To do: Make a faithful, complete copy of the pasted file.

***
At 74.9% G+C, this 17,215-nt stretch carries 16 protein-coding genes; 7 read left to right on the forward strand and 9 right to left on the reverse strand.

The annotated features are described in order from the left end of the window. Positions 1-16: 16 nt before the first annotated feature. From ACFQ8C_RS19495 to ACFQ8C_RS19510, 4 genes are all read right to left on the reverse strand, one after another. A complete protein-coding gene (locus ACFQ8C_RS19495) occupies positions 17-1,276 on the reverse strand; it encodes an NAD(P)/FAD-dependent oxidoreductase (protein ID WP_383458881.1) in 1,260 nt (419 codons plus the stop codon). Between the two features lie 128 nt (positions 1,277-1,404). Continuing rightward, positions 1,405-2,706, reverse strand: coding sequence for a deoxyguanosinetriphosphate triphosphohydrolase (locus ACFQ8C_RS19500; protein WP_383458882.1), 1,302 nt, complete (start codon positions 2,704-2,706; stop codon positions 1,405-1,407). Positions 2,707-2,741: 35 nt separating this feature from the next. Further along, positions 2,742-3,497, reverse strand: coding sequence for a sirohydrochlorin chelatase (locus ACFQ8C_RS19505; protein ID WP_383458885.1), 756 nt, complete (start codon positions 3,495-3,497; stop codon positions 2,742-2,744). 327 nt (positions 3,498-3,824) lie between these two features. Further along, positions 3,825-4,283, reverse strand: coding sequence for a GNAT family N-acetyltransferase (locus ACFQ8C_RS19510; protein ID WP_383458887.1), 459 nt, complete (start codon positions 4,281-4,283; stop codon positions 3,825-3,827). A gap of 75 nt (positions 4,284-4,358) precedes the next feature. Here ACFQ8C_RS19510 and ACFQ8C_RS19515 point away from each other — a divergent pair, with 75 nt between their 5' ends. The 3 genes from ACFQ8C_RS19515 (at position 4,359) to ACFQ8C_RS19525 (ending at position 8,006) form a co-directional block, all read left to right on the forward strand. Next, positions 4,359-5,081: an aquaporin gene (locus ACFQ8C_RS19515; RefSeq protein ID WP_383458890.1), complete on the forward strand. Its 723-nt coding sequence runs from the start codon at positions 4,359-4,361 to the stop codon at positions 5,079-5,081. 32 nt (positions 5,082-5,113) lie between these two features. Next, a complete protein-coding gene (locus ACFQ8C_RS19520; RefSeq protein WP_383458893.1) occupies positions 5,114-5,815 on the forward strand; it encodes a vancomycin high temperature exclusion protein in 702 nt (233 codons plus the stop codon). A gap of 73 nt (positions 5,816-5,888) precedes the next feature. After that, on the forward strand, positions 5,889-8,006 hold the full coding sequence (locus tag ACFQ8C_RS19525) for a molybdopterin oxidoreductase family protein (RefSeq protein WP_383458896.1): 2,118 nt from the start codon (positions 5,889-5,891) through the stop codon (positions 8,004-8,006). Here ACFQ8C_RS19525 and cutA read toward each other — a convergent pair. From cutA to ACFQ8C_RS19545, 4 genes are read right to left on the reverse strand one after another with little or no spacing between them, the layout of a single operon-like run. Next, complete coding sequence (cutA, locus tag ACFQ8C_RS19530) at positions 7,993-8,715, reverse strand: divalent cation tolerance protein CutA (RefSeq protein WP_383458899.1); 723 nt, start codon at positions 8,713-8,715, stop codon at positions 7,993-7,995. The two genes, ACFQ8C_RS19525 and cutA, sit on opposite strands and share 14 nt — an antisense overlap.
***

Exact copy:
At 74.9% G+C, this 17,215-nt stretch carries 16 protein-coding genes; 7 read left to right on the forward strand and 9 right to left on the reverse strand.

The annotated features are described in order from the left end of the window. Positions 1-16: 16 nt before the first annotated feature. From ACFQ8C_RS19495 to ACFQ8C_RS19510, 4 genes are all read right to left on the reverse strand, one after another. A complete protein-coding gene (locus ACFQ8C_RS19495) occupies positions 17-1,276 on the reverse strand; it encodes an NAD(P)/FAD-dependent oxidoreductase (protein ID WP_383458881.1) in 1,260 nt (419 codons plus the stop codon). Between the two features lie 128 nt (positions 1,277-1,404). Continuing rightward, positions 1,405-2,706, reverse strand: coding sequence for a deoxyguanosinetriphosphate triphosphohydrolase (locus ACFQ8C_RS19500; protein WP_383458882.1), 1,302 nt, complete (start codon positions 2,704-2,706; stop codon positions 1,405-1,407). Positions 2,707-2,741: 35 nt separating this feature from the next. Further along, positions 2,742-3,497, reverse strand: coding sequence for a sirohydrochlorin chelatase (locus ACFQ8C_RS19505; protein ID WP_383458885.1), 756 nt, complete (start codon positions 3,495-3,497; stop codon positions 2,742-2,744). 327 nt (positions 3,498-3,824) lie between these two features. Further along, positions 3,825-4,283, reverse strand: coding sequence for a GNAT family N-acetyltransferase (locus ACFQ8C_RS19510; protein ID WP_383458887.1), 459 nt, complete (start codon positions 4,281-4,283; stop codon positions 3,825-3,827). A gap of 75 nt (positions 4,284-4,358) precedes the next feature. Here ACFQ8C_RS19510 and ACFQ8C_RS19515 point away from each other — a divergent pair, with 75 nt between their 5' ends. The 3 genes from ACFQ8C_RS19515 (at position 4,359) to ACFQ8C_RS19525 (ending at position 8,006) form a co-directional block, all read left to right on the forward strand. Next, positions 4,359-5,081: an aquaporin gene (locus ACFQ8C_RS19515; RefSeq protein ID WP_383458890.1), complete on the forward strand. Its 723-nt coding sequence runs from the start codon at positions 4,359-4,361 to the stop codon at positions 5,079-5,081. 32 nt (positions 5,082-5,113) lie between these two features. Next, a complete protein-coding gene (locus ACFQ8C_RS19520; RefSeq protein WP_383458893.1) occupies positions 5,114-5,815 on the forward strand; it encodes a vancomycin high temperature exclusion protein in 702 nt (233 codons plus the stop codon). A gap of 73 nt (positions 5,816-5,888) precedes the next feature. After that, on the forward strand, positions 5,889-8,006 hold the full coding sequence (locus tag ACFQ8C_RS19525) for a molybdopterin oxidoreductase family protein (RefSeq protein WP_383458896.1): 2,118 nt from the start codon (positions 5,889-5,891) through the stop codon (positions 8,004-8,006). Here ACFQ8C_RS19525 and cutA read toward each other — a convergent pair. From cutA to ACFQ8C_RS19545, 4 genes are read right to left on the reverse strand one after another with little or no spacing between them, the layout of a single operon-like run. Next, complete coding sequence (cutA, locus tag ACFQ8C_RS19530) at positions 7,993-8,715, reverse strand: divalent cation tolerance protein CutA (RefSeq protein WP_383458899.1); 723 nt, start codon at positions 8,713-8,715, stop codon at positions 7,993-7,995. The two genes, ACFQ8C_RS19525 and cutA, sit on opposite strands and share 14 nt — an antisense overlap.